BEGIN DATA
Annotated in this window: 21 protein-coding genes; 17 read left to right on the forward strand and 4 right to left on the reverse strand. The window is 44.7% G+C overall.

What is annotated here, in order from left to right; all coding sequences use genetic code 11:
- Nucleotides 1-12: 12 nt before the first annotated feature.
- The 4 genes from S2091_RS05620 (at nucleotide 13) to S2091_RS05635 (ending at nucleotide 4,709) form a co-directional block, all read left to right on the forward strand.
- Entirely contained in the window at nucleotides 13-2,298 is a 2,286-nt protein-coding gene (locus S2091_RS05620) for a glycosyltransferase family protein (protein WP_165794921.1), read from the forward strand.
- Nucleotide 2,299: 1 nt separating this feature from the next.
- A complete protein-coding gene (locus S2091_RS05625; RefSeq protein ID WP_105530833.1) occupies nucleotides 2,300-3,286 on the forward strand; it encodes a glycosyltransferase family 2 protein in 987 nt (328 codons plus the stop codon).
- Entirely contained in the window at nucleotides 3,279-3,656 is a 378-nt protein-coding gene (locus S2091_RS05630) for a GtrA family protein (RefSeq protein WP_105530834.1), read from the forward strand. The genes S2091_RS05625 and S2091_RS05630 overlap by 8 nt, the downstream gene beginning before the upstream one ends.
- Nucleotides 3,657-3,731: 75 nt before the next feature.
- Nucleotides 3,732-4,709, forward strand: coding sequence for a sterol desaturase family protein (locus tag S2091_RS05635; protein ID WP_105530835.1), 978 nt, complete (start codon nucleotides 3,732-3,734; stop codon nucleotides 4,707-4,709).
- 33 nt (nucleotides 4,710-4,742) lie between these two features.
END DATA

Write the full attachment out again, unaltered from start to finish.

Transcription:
Annotated in this window: 21 protein-coding genes; 17 read left to right on the forward strand and 4 right to left on the reverse strand. The window is 44.7% G+C overall.

What is annotated here, in order from left to right; all coding sequences use genetic code 11:
- Nucleotides 1-12: 12 nt before the first annotated feature.
- The 4 genes from S2091_RS05620 (at nucleotide 13) to S2091_RS05635 (ending at nucleotide 4,709) form a co-directional block, all read left to right on the forward strand.
- Entirely contained in the window at nucleotides 13-2,298 is a 2,286-nt protein-coding gene (locus S2091_RS05620) for a glycosyltransferase family protein (protein WP_165794921.1), read from the forward strand.
- Nucleotide 2,299: 1 nt separating this feature from the next.
- A complete protein-coding gene (locus S2091_RS05625; RefSeq protein ID WP_105530833.1) occupies nucleotides 2,300-3,286 on the forward strand; it encodes a glycosyltransferase family 2 protein in 987 nt (328 codons plus the stop codon).
- Entirely contained in the window at nucleotides 3,279-3,656 is a 378-nt protein-coding gene (locus S2091_RS05630) for a GtrA family protein (RefSeq protein WP_105530834.1), read from the forward strand. The genes S2091_RS05625 and S2091_RS05630 overlap by 8 nt, the downstream gene beginning before the upstream one ends.
- Nucleotides 3,657-3,731: 75 nt before the next feature.
- Nucleotides 3,732-4,709, forward strand: coding sequence for a sterol desaturase family protein (locus tag S2091_RS05635; protein ID WP_105530835.1), 978 nt, complete (start codon nucleotides 3,732-3,734; stop codon nucleotides 4,707-4,709).
- 33 nt (nucleotides 4,710-4,742) lie between these two features.